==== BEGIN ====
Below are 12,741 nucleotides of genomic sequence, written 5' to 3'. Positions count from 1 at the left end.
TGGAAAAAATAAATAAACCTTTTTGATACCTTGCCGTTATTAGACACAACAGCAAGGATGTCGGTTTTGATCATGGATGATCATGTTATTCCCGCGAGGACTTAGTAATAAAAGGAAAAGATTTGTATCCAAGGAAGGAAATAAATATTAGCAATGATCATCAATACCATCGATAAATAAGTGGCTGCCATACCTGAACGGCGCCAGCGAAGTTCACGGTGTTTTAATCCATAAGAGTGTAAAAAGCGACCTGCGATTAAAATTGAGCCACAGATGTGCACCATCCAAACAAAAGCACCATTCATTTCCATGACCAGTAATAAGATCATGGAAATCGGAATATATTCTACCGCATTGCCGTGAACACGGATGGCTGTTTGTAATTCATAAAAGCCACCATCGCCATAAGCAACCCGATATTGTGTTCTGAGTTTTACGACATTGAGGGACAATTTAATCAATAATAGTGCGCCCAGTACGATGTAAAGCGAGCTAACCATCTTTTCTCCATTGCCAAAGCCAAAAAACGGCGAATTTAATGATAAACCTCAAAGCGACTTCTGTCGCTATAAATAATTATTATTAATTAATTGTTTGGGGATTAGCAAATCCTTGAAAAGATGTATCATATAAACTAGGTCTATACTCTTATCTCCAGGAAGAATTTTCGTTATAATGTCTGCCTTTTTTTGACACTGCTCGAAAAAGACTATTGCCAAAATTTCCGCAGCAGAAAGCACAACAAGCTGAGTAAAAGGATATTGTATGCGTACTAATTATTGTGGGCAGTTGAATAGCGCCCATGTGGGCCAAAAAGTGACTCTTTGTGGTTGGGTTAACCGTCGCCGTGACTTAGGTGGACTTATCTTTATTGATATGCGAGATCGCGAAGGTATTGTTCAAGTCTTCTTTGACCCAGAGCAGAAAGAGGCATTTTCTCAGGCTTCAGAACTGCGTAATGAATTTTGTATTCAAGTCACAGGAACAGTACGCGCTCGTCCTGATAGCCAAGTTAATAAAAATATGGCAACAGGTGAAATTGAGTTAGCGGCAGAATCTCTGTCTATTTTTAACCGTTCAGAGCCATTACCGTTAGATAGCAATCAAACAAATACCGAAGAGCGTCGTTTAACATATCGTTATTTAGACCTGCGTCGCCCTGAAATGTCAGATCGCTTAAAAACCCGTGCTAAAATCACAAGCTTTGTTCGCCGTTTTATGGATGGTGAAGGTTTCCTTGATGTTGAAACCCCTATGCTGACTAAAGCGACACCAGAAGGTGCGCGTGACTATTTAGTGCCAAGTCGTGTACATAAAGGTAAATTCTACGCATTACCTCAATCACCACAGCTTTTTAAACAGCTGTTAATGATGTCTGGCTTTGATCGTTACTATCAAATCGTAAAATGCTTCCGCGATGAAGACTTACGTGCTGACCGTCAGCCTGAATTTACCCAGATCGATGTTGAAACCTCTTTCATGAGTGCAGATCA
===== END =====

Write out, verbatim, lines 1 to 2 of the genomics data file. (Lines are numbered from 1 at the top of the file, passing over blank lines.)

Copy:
Below are 12,741 nucleotides of genomic sequence, written 5' to 3'. Positions count from 1 at the left end.
TGGAAAAAATAAATAAACCTTTTTGATACCTTGCCGTTATTAGACACAACAGCAAGGATGTCGGTTTTGATCATGGATGATCATGTTATTCCCGCGAGGACTTAGTAATAAAAGGAAAAGATTTGTATCCAAGGAAGGAAATAAATATTAGCAATGATCATCAATACCATCGATAAATAAGTGGCTGCCATACCTGAACGGCGCCAGCGAAGTTCACGGTGTTTTAATCCATAAGAGTGTAAAAAGCGACCTGCGATTAAAATTGAGCCACAGATGTGCACCATCCAAACAAAAGCACCATTCATTTCCATGACCAGTAATAAGATCATGGAAATCGGAATATATTCTACCGCATTGCCGTGAACACGGATGGCTGTTTGTAATTCATAAAAGCCACCATCGCCATAAGCAACCCGATATTGTGTTCTGAGTTTTACGACATTGAGGGACAATTTAATCAATAATAGTGCGCCCAGTACGATGTAAAGCGAGCTAACCATCTTTTCTCCATTGCCAAAGCCAAAAAACGGCGAATTTAATGATAAACCTCAAAGCGACTTCTGTCGCTATAAATAATTATTATTAATTAATTGTTTGGGGATTAGCAAATCCTTGAAAAGATGTATCATATAAACTAGGTCTATACTCTTATCTCCAGGAAGAATTTTCGTTATAATGTCTGCCTTTTTTTGACACTGCTCGAAAAAGACTATTGCCAAAATTTCCGCAGCAGAAAGCACAACAAGCTGAGTAAAAGGATATTGTATGCGTACTAATTATTGTGGGCAGTTGAATAGCGCCCATGTGGGCCAAAAAGTGACTCTTTGTGGTTGGGTTAACCGTCGCCGTGACTTAGGTGGACTTATCTTTATTGATATGCGAGATCGCGAAGGTATTGTTCAAGTCTTCTTTGACCCAGAGCAGAAAGAGGCATTTTCTCAGGCTTCAGAACTGCGTAATGAATTTTGTATTCAAGTCACAGGAACAGTACGCGCTCGTCCTGATAGCCAAGTTAATAAAAATATGGCAACAGGTGAAATTGAGTTAGCGGCAGAATCTCTGTCTATTTTTAACCGTTCAGAGCCATTACCGTTAGATAGCAATCAAACAAATACCGAAGAGCGTCGTTTAACATATCGTTATTTAGACCTGCGTCGCCCTGAAATGTCAGATCGCTTAAAAACCCGTGCTAAAATCACAAGCTTTGTTCGCCGTTTTATGGATGGTGAAGGTTTCCTTGATGTTGAAACCCCTATGCTGACTAAAGCGACACCAGAAGGTGCGCGTGACTATTTAGTGCCAAGTCGTGTACATAAAGGTAAATTCTACGCATTACCTCAATCACCACAGCTTTTTAAACAGCTGTTAATGATGTCTGGCTTTGATCGTTACTATCAAATCGTAAAATGCTTCCGCGATGAAGACTTACGTGCTGACCGTCAGCCTGAATTTACCCAGATCGATGTTGAAACCTCTTTCATGAGTGCAGATCA